Research 2.0 and the Future of Information Literacy examines possible congruencies between information literacy and Research 2.0, because the work of today’s researcher mobilizes a number of literacies. From among the various types of relevant literacies, at least three types of literacies can be mentioned in this relation: information literacy, scientific literacy and academic literacy. This book addresses these literacies in the light of the changing research landscape. Broad contexts of the researcher’s abilities, as adaptive and innovative thinking, problem solving skills, self-management and design mindset are also examined. Computational thinking and the computational paradigm in a number of fields of research are taken into consideration, as well. Researchers differ to non-researchers when populating social media, which means that these two different groups require different literacies. The relationship between information literacy and information is approached in a new way. Among the multitude of issues, we introduce a new interface between information literacy and Research 2.0. It encompasses the issues of research data management and data literacy, which represent also a challenge both for the academic library and for the communities of researchers. Similarly, the questions of new metrics of scientific output are addressed in the book.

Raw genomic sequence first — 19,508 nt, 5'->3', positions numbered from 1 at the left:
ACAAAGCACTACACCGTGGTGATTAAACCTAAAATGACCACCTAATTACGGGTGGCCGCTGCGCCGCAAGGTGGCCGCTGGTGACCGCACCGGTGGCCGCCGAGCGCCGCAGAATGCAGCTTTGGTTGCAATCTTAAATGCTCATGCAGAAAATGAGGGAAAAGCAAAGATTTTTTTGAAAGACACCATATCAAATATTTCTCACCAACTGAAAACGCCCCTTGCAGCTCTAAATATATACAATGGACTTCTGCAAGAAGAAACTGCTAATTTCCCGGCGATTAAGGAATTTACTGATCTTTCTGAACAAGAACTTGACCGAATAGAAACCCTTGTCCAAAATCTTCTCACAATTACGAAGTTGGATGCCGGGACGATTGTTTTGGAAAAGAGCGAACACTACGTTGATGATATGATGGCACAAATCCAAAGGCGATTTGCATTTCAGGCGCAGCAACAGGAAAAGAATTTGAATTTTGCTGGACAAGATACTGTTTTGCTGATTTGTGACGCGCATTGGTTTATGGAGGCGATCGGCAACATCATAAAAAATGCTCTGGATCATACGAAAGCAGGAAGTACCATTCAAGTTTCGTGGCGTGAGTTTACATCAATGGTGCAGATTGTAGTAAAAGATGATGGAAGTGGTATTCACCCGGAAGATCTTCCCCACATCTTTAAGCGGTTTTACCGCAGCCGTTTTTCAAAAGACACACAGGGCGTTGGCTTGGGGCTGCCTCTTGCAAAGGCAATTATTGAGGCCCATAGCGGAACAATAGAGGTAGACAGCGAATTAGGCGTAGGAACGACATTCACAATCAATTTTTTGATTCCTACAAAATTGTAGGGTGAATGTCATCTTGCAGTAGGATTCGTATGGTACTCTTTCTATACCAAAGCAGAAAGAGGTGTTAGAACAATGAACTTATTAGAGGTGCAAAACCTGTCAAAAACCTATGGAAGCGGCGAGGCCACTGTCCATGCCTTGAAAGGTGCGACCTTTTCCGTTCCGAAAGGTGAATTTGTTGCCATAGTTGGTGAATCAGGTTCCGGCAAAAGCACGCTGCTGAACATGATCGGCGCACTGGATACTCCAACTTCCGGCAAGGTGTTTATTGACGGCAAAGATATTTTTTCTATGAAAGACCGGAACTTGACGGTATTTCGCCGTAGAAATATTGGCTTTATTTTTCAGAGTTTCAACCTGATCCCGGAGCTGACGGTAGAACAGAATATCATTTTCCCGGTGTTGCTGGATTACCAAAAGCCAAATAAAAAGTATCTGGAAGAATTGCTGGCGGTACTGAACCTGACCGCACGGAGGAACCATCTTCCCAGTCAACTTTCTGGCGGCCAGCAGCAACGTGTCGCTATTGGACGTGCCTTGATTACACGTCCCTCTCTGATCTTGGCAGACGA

- Summarizes the most important and up-to date approaches towards Research 2.0, including researchers’ skills and abilities, the data-intensive paradigm of scientific research, open science, not forgetting about factors that inhibit a wider uptake of Research 2.0
- Discusses the nature of information literacy in the light of its definitions, declarations and related frameworks and by outlining the new literacies context, reading and writing, the cultural context, and the turns of library and information science
- Numerous literacies, other than information literacy, its relationship to information overload and personal information management are also subject of the book
- Theoretical and practical perspectives are given to enable the understanding of the transformations of information literacy and its relationship to Research 2.0